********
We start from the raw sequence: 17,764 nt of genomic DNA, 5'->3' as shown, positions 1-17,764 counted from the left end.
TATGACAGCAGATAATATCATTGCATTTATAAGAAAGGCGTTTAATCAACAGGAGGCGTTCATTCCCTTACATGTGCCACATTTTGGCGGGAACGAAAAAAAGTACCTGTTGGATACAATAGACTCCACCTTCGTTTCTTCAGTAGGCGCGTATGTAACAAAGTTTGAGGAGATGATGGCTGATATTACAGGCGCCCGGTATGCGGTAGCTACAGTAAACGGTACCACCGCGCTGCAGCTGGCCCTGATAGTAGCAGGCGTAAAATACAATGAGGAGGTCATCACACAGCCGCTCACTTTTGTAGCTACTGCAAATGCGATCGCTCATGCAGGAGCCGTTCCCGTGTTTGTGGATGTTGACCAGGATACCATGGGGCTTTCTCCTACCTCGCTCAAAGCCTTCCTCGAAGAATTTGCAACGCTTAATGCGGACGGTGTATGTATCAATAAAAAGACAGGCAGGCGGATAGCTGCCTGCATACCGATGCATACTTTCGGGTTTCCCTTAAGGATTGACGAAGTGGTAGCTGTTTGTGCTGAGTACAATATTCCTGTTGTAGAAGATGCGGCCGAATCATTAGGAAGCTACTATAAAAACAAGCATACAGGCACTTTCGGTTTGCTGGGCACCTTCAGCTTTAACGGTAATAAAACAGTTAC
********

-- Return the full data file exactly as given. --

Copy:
We start from the raw sequence: 17,764 nt of genomic DNA, 5'->3' as shown, positions 1-17,764 counted from the left end.
TATGACAGCAGATAATATCATTGCATTTATAAGAAAGGCGTTTAATCAACAGGAGGCGTTCATTCCCTTACATGTGCCACATTTTGGCGGGAACGAAAAAAAGTACCTGTTGGATACAATAGACTCCACCTTCGTTTCTTCAGTAGGCGCGTATGTAACAAAGTTTGAGGAGATGATGGCTGATATTACAGGCGCCCGGTATGCGGTAGCTACAGTAAACGGTACCACCGCGCTGCAGCTGGCCCTGATAGTAGCAGGCGTAAAATACAATGAGGAGGTCATCACACAGCCGCTCACTTTTGTAGCTACTGCAAATGCGATCGCTCATGCAGGAGCCGTTCCCGTGTTTGTGGATGTTGACCAGGATACCATGGGGCTTTCTCCTACCTCGCTCAAAGCCTTCCTCGAAGAATTTGCAACGCTTAATGCGGACGGTGTATGTATCAATAAAAAGACAGGCAGGCGGATAGCTGCCTGCATACCGATGCATACTTTCGGGTTTCCCTTAAGGATTGACGAAGTGGTAGCTGTTTGTGCTGAGTACAATATTCCTGTTGTAGAAGATGCGGCCGAATCATTAGGAAGCTACTATAAAAACAAGCATACAGGCACTTTCGGTTTGCTGGGCACCTTCAGCTTTAACGGTAATAAAACAGTTAC